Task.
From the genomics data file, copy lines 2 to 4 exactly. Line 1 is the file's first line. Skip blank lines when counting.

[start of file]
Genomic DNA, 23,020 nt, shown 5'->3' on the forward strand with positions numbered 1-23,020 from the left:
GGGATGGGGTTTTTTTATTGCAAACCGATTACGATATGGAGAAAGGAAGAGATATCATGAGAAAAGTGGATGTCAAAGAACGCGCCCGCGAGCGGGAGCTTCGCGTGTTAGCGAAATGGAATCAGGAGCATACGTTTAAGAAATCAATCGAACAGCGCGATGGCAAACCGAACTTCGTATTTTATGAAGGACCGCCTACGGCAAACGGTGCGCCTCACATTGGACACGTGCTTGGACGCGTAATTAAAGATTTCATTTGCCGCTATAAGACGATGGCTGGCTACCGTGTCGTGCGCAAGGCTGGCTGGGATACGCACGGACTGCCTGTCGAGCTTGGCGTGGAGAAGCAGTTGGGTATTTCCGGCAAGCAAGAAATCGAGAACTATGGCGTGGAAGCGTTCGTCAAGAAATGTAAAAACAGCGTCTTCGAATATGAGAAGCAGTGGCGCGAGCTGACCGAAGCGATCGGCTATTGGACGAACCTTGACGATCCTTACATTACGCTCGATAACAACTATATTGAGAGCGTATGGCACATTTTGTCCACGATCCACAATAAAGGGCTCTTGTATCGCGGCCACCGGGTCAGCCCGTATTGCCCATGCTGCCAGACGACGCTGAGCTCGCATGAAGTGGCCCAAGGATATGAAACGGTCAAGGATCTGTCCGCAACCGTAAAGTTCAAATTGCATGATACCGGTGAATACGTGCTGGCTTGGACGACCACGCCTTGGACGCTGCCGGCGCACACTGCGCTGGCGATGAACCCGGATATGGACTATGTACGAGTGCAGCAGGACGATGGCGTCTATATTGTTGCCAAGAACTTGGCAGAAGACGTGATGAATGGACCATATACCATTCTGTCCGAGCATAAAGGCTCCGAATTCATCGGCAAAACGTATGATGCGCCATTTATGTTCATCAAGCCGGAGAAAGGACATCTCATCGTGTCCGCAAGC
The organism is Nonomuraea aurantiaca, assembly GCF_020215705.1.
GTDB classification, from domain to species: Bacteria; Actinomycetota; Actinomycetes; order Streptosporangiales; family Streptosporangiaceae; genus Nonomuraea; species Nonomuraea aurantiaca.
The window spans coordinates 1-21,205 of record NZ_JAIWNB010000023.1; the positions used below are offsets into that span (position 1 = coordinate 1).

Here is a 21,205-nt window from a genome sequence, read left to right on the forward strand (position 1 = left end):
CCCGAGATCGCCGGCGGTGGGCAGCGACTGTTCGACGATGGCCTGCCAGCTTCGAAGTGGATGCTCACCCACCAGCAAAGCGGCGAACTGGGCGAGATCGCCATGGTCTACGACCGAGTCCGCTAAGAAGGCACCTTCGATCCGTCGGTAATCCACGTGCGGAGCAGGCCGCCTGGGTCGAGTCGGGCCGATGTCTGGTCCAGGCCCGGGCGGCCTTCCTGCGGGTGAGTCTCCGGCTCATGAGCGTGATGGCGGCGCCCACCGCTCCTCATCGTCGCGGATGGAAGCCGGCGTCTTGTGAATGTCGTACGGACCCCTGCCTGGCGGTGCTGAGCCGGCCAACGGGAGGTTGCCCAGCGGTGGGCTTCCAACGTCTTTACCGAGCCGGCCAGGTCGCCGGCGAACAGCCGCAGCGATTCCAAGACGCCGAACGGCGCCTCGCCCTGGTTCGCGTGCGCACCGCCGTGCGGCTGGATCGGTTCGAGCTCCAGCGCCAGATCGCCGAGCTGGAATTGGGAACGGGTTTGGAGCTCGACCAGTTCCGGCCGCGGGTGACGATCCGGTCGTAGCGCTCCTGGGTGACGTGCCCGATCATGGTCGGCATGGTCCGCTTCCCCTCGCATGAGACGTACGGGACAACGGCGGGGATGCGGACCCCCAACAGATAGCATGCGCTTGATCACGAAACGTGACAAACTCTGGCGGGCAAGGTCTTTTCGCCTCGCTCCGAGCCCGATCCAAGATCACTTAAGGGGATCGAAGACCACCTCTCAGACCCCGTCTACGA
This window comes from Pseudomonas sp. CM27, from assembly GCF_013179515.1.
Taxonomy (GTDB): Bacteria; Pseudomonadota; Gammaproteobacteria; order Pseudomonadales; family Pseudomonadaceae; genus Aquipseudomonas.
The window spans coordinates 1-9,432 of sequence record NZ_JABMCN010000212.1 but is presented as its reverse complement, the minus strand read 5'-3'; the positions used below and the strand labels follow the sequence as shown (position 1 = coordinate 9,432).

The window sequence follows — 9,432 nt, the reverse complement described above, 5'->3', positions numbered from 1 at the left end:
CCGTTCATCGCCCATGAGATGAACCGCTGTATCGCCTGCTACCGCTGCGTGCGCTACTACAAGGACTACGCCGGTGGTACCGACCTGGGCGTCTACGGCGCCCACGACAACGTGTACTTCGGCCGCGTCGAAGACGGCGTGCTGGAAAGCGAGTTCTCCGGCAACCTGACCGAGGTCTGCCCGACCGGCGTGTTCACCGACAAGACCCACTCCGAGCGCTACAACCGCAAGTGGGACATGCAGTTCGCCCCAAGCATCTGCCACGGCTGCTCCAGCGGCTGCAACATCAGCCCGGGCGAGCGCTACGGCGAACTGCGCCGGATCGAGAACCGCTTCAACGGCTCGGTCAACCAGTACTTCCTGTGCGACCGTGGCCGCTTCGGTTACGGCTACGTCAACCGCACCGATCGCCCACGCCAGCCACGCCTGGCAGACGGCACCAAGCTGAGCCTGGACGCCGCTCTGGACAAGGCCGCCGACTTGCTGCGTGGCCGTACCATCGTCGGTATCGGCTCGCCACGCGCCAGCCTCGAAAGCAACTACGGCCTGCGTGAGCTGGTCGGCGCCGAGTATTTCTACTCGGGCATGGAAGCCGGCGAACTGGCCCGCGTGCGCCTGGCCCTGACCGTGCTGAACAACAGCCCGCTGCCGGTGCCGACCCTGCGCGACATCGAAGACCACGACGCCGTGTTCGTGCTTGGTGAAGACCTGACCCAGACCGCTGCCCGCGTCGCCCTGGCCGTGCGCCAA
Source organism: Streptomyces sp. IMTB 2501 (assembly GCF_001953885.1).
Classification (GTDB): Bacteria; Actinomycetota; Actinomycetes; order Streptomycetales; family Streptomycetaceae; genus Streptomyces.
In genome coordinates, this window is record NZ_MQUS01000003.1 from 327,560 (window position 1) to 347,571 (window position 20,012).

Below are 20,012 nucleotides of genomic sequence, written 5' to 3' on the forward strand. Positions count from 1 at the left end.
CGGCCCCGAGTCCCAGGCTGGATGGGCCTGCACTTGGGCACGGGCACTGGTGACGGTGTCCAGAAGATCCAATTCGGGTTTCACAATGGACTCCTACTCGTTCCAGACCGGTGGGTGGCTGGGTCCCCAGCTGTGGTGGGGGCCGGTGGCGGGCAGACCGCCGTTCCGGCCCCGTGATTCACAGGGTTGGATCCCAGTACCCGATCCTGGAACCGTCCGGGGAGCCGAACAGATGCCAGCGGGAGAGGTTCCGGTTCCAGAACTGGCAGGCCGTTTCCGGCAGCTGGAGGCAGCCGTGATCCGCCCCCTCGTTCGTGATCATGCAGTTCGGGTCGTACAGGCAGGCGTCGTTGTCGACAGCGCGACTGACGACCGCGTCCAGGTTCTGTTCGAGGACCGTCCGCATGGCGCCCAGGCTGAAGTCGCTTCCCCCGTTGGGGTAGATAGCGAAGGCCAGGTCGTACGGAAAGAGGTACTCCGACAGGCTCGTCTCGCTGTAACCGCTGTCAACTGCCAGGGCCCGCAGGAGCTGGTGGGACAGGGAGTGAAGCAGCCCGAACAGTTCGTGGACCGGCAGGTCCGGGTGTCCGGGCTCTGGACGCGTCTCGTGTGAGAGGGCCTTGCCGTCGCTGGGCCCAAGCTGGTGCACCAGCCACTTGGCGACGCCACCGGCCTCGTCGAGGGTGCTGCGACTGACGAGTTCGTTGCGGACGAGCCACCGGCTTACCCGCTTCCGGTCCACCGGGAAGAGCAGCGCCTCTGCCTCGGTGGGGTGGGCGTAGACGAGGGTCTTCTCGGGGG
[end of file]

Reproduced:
GGGATGGGGTTTTTTTATTGCAAACCGATTACGATATGGAGAAAGGAAGAGATATCATGAGAAAAGTGGATGTCAAAGAACGCGCCCGCGAGCGGGAGCTTCGCGTGTTAGCGAAATGGAATCAGGAGCATACGTTTAAGAAATCAATCGAACAGCGCGATGGCAAACCGAACTTCGTATTTTATGAAGGACCGCCTACGGCAAACGGTGCGCCTCACATTGGACACGTGCTTGGACGCGTAATTAAAGATTTCATTTGCCGCTATAAGACGATGGCTGGCTACCGTGTCGTGCGCAAGGCTGGCTGGGATACGCACGGACTGCCTGTCGAGCTTGGCGTGGAGAAGCAGTTGGGTATTTCCGGCAAGCAAGAAATCGAGAACTATGGCGTGGAAGCGTTCGTCAAGAAATGTAAAAACAGCGTCTTCGAATATGAGAAGCAGTGGCGCGAGCTGACCGAAGCGATCGGCTATTGGACGAACCTTGACGATCCTTACATTACGCTCGATAACAACTATATTGAGAGCGTATGGCACATTTTGTCCACGATCCACAATAAAGGGCTCTTGTATCGCGGCCACCGGGTCAGCCCGTATTGCCCATGCTGCCAGACGACGCTGAGCTCGCATGAAGTGGCCCAAGGATATGAAACGGTCAAGGATCTGTCCGCAACCGTAAAGTTCAAATTGCATGATACCGGTGAATACGTGCTGGCTTGGACGACCACGCCTTGGACGCTGCCGGCGCACACTGCGCTGGCGATGAACCCGGATATGGACTATGTACGAGTGCAGCAGGACGATGGCGTCTATATTGTTGCCAAGAACTTGGCAGAAGACGTGATGAATGGACCATATACCATTCTGTCCGAGCATAAAGGCTCCGAATTCATCGGCAAAACGTATGATGCGCCATTTATGTTCATCAAGCCGGAGAAAGGACATCTCATCGTGTCCGCAAGC
The organism is Nonomuraea aurantiaca, assembly GCF_020215705.1.
GTDB classification, from domain to species: Bacteria; Actinomycetota; Actinomycetes; order Streptosporangiales; family Streptosporangiaceae; genus Nonomuraea; species Nonomuraea aurantiaca.